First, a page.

With Spring Integration 2.0 we've added Groovy support allowing you to use Groovy scripting language to provide integration and business logic for various integration components similar to the way Spring Expression Language (SpEL) is use to implement routing, transformation and other integration concerns. For more information about Groovy please refer to Groovy documentation which you can find here: http://groovy.codehaus.org/
Depending on the complexity of your integration requirements Groovy scripts could be provided inline as CDATA in XML
configuration or as a reference to a file containing Groovy script.
To enable Groovy support Spring Integration defines
GroovyScriptExecutingMessageProcessor which will
create a groovy Binding object identifying Message Payload as
payload variable and Message Headers as
headers variable. All that is left for you to do is write script that uses these variables.
Below are couple of sample configurations:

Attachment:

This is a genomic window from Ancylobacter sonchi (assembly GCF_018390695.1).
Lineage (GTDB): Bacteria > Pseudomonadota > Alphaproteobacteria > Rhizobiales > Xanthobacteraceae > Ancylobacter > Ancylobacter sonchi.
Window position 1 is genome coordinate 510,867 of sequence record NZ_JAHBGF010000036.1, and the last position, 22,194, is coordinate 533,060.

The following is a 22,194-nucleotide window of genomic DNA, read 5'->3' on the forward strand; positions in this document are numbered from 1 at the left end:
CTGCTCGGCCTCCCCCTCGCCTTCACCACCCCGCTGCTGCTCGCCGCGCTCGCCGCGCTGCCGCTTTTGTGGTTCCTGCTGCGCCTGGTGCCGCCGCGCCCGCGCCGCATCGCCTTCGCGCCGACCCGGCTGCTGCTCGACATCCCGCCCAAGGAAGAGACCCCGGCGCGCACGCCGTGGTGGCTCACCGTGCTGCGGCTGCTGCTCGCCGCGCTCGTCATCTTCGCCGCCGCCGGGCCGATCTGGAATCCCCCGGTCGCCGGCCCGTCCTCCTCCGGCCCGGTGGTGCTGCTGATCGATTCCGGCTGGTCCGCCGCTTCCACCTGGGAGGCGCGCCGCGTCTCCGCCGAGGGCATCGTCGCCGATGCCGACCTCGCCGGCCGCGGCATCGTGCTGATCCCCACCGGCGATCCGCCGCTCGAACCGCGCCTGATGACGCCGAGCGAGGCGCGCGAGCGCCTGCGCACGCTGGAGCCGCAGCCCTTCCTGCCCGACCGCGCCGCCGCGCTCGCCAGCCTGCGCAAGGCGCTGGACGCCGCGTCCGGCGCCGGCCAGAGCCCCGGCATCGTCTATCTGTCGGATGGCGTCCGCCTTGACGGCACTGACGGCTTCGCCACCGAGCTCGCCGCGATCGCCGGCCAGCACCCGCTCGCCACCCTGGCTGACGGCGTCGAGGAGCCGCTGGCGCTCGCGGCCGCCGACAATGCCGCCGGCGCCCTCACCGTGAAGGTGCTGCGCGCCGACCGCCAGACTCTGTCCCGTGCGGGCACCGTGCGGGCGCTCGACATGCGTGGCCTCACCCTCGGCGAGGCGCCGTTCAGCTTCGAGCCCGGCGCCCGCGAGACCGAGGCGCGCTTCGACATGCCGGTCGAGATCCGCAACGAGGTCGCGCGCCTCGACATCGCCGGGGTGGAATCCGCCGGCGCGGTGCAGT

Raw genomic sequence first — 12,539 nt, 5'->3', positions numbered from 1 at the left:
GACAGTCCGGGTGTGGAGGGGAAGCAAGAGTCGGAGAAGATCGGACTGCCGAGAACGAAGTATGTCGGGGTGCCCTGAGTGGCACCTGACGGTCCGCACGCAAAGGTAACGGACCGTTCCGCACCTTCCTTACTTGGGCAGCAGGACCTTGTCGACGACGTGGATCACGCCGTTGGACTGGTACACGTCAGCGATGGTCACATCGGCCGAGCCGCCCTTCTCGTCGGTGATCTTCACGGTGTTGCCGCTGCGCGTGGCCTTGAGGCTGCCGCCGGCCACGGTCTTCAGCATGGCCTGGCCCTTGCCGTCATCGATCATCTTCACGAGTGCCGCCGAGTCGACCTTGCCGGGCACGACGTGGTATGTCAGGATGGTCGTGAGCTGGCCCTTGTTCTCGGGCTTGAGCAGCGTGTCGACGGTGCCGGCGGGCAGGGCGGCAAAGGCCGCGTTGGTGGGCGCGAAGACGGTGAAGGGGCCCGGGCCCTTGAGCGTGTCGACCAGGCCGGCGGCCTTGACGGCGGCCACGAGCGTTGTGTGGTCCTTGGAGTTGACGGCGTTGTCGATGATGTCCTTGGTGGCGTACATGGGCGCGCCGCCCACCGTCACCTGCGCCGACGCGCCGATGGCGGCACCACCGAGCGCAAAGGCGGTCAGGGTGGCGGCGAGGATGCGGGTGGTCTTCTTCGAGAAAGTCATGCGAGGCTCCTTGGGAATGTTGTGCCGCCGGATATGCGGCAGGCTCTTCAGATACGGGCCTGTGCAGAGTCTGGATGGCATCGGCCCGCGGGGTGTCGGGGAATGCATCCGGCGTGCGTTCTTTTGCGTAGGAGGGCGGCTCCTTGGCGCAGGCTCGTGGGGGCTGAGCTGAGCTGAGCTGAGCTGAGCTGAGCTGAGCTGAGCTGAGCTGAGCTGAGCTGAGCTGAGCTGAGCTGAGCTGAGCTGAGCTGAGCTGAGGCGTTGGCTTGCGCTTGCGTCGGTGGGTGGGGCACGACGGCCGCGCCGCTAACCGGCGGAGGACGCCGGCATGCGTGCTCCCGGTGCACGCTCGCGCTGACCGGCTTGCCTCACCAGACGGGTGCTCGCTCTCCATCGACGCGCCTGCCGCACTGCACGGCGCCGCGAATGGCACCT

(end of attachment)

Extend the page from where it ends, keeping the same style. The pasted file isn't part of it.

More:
<filter input-channel="referencedScriptInput"> <groovy:script location="some/path/to/groovy/file/GroovyFilterTests.groovy"/> </filter> <filter input-channel="inlineScriptInput"> <groovy:script><![CDATA[ return payload == 'good' ]]></groovy:script> </filter>
You see that script could be included inline or via
location attribute using the groovy namespace sport.
Other supported elements are router, service-activator, transformer, splitter
Another interesting aspect of using Groovy support is framework's ability to update (reload) scripts
without restarting the Application Context.
To accomplish this all you need is specify
refresh-check-delay attribute on script
element. The reason for this attribute is to make reloading of the script more efficient.
<groovy:script location="..." refresh-check-delay="5000"/>
In the above example for the next 5 seconds after you update the script you'll still be using the old script and after 5 seconds the context will be updated with the new script. This is a good example where 'near real time' is acceptable.
<groovy:script location="..." refresh-check-delay="0"/>
In the above example the context will be updated with the new script every time the script is modified. Basically this is the example of the 'real-time' and might not be the most efficient way.
<groovy:script location="..." refresh-check-delay="-1"/>
Any negative number value means the script will never be refreshed after initial initialization of application context. DEFAULT BEHAVIOR
|Inline defined script can not be reloaded.|